KENSINGTON, England (Reuters) - Just 48 hours ahead of a national election, two districts of the same name illustrate the yawning political and economic divisions between different parts of Britain.
In the Kensington area of the northern city of Liverpool, a two-bedroom terraced house costs around 50,000 pounds. In glitzy Kensington, London, a similar property could cost 100 times more.
“What I know of Kensington in London is very different from the rough and tumble of here,” said Barbara Tickner, 87, who works in a church in Liverpool.
The British capital’s Kensington is famous for its parks, upmarket shops and museums that attract millions of tourists each year. Its multi-million-pound mansions house a cosmopolitan population, while royalty lives behind the gilded gates of Kensington Palace.
The district in Liverpool receives few international visitors, although cheap housing has made it popular with students. Ahead of Thursday’s election, locals there expressed worries over the economy and immigration.
As they have for decades, the two neighbourhoods are likely to vote in opposite ways.
London’s Kensington has voted Conservative since the 1970s, and a precursor seat, Kensington South, was one of the party’s safest seats in the years after World War II.
“I‘m voting Conservative, and being in Kensington, hopefully it’s a sure vote. It always has been ... and I‘m sure it will be,” said Sheena Williams, speaking in the bustling Churchill Arms pub.
She praised the area’s quality of life: “We’ve got a very good police force, very good ambulance service. We’re very lucky.”
Williams also backed Prime Minister Theresa May’s approach to Britain’s forthcoming exit from the European Union, and said she hoped May would get on with leaving. Brexit negotiations with the bloc are due to begin at the end of June.
In the referendum held a year ago, the London Borough of Kensington and Chelsea and the city of Liverpool both voted strongly to remain in the EU. But the districts are otherwise poles apart politically.
Liverpool Wavertree is a safe seat for the opposition Labour party and equally unlikely to change hands on Thursday, although some more marginal seats close to the city are being targeted by May’s Conservatives.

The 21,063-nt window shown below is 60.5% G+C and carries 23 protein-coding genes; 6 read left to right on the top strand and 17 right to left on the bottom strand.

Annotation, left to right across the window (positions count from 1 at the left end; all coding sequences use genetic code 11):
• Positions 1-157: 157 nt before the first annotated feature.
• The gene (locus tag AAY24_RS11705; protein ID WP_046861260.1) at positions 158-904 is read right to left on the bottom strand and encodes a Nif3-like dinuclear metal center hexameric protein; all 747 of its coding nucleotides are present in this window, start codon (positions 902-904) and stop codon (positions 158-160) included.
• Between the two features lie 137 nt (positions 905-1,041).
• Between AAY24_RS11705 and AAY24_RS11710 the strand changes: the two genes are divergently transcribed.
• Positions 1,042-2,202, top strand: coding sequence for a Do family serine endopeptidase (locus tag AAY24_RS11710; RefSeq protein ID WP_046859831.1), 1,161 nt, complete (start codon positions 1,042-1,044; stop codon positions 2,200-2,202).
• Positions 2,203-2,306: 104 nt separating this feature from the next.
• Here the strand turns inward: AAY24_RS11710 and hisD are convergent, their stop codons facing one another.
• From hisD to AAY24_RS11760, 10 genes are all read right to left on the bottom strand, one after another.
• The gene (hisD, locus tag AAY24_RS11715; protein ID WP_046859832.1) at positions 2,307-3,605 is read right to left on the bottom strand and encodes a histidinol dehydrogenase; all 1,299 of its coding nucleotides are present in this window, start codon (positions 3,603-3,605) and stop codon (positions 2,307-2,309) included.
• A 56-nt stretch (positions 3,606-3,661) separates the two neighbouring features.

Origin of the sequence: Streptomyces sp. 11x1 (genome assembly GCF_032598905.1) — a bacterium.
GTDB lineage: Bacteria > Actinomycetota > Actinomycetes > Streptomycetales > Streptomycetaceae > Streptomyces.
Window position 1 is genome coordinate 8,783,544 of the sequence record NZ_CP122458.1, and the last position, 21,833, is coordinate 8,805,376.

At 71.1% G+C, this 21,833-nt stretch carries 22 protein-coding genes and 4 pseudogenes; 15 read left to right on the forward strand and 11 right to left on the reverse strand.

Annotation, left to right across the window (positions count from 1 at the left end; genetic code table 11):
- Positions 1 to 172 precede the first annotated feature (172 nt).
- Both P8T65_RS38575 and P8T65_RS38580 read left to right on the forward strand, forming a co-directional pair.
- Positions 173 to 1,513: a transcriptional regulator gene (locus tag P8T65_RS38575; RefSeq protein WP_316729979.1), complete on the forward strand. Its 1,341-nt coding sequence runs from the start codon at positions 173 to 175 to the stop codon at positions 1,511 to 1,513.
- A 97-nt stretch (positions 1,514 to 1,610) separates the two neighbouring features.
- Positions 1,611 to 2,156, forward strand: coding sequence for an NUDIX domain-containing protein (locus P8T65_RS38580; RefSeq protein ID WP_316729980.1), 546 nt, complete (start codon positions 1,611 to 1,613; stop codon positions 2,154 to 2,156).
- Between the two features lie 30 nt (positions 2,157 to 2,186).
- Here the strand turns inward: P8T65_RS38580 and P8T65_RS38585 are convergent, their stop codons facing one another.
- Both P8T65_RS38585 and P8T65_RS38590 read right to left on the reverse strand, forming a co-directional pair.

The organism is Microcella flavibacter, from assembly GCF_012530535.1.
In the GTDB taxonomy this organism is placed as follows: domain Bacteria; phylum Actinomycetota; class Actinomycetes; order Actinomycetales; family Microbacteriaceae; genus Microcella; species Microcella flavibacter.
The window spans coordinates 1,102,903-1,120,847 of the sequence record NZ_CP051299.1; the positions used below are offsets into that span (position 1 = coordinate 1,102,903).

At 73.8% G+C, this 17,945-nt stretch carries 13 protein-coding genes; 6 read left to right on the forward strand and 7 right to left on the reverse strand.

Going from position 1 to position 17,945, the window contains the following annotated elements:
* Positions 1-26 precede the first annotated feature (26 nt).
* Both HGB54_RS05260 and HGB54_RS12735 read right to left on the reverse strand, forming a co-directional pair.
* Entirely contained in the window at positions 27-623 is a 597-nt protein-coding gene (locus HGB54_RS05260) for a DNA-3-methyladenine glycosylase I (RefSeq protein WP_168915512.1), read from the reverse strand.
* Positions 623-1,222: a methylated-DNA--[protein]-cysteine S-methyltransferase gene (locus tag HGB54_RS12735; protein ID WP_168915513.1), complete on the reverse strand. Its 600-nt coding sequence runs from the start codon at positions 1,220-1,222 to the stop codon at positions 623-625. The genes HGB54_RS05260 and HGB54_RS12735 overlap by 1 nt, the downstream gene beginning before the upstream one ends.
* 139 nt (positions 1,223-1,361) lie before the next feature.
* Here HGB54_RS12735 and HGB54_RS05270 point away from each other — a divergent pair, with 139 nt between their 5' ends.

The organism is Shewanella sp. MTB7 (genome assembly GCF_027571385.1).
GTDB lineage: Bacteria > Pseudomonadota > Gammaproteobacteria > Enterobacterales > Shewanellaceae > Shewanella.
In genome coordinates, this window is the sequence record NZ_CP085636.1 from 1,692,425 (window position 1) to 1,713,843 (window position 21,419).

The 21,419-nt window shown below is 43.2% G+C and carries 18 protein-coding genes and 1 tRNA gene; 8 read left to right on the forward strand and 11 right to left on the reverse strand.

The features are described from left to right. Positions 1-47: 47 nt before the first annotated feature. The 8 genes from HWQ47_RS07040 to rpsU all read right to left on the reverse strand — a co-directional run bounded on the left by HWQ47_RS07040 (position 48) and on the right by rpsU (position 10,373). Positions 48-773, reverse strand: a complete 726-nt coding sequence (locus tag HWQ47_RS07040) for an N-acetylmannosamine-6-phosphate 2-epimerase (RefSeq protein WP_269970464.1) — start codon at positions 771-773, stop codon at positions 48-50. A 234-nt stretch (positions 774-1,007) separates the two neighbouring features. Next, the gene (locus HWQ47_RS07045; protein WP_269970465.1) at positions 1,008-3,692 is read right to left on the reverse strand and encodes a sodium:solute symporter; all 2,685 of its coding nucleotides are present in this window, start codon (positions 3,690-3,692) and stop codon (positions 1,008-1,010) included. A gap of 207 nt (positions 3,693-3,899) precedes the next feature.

Drinkers in the Sheil Pub are less optimistic than their London counterparts, however, and local residents expressed disaffection with their circumstances.
“Over the last 10 years, there’s been a very big change around here,” said Steven Thomas, who owns a locksmiths on the high street.
“I‘m not against immigration, but it’s just a culture change, and then the pubs go down, because no-one is using the pubs, and there’s a knock-on effect.”
Thomas said that while the local Labour party listened and did good work in the area, he was unconvinced by party leader Jeremy Corbyn, a socialist who has been accused of being out of touch with the party’s core voters. “He’s not really a leader,” he said.
Ricky Gray, a customer of the Sheil, said he used to support Labour but hadn’t voted for about 25 years.
“I have voted before, but I would never vote again in my life. They don’t do nothing for anyone.”
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London’s Kensington has become increasingly affluent in recent decades, but not everyone is happy about the changes.
“It’s changed enormously. The area over there, Notting Hill, was a slum when I first got here,” said Pierce Carlson, 87, a U.S. citizen who moved to Britain in 1971. “You didn’t want to live in Notting Hill back then. That’s been improved.”
But he said the main beneficiaries of government policies were the richest, who benefit from lower taxes, when more should be put into public services.
“It depends on who they’re doing it for. If they’re doing it for Russian millionaires -- they’re very happy. But the post office, the health service, they aren’t sufficient, and they should spend money on them.”
Even London’s Kensington, where Russian and Middle Eastern billionaires have poured money into the property market, has pockets of poverty. The borough of Kensington and Chelsea contains areas that are among the 10 percent of most deprived neighbourhoods in the country.
A woman who makes her living cleaning some of the upscale houses, and who declined to be named, said that politicians did not take people like her into account when making decisions.
“If you’re rich and you’ve got the money, they’ll do anything,” she said. “We’ve just had enough. Everything we work for is taken away.”
Writing by Alistair Smout; Editing by Guy Faulconbridge and Catherine Evans